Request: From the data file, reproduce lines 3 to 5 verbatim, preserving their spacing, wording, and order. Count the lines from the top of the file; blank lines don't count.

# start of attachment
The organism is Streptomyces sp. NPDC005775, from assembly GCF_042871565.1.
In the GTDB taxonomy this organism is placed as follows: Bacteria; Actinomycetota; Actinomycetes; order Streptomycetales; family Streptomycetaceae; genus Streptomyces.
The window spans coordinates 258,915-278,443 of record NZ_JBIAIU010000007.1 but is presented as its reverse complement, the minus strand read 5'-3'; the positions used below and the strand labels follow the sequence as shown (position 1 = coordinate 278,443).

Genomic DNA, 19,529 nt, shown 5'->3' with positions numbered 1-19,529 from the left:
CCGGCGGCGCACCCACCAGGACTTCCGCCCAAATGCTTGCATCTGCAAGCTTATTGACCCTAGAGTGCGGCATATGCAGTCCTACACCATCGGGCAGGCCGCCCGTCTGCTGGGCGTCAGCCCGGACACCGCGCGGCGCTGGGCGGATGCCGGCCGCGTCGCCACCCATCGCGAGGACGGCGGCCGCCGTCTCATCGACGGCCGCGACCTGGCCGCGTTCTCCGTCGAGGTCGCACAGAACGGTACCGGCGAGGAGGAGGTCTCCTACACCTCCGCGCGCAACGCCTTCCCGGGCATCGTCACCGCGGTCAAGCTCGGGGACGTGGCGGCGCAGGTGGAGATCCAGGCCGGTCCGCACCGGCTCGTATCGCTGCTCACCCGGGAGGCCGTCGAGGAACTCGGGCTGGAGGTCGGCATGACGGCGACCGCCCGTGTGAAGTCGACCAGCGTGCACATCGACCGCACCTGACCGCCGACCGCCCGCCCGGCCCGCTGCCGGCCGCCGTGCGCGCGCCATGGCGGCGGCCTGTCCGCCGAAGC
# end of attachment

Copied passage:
The window spans coordinates 258,915-278,443 of record NZ_JBIAIU010000007.1 but is presented as its reverse complement, the minus strand read 5'-3'; the positions used below and the strand labels follow the sequence as shown (position 1 = coordinate 278,443).

Genomic DNA, 19,529 nt, shown 5'->3' with positions numbered 1-19,529 from the left:
CCGGCGGCGCACCCACCAGGACTTCCGCCCAAATGCTTGCATCTGCAAGCTTATTGACCCTAGAGTGCGGCATATGCAGTCCTACACCATCGGGCAGGCCGCCCGTCTGCTGGGCGTCAGCCCGGACACCGCGCGGCGCTGGGCGGATGCCGGCCGCGTCGCCACCCATCGCGAGGACGGCGGCCGCCGTCTCATCGACGGCCGCGACCTGGCCGCGTTCTCCGTCGAGGTCGCACAGAACGGTACCGGCGAGGAGGAGGTCTCCTACACCTCCGCGCGCAACGCCTTCCCGGGCATCGTCACCGCGGTCAAGCTCGGGGACGTGGCGGCGCAGGTGGAGATCCAGGCCGGTCCGCACCGGCTCGTATCGCTGCTCACCCGGGAGGCCGTCGAGGAACTCGGGCTGGAGGTCGGCATGACGGCGACCGCCCGTGTGAAGTCGACCAGCGTGCACATCGACCGCACCTGACCGCCGACCGCCCGCCCGGCCCGCTGCCGGCCGCCGTGCGCGCGCCATGGCGGCGGCCTGTCCGCCGAAGC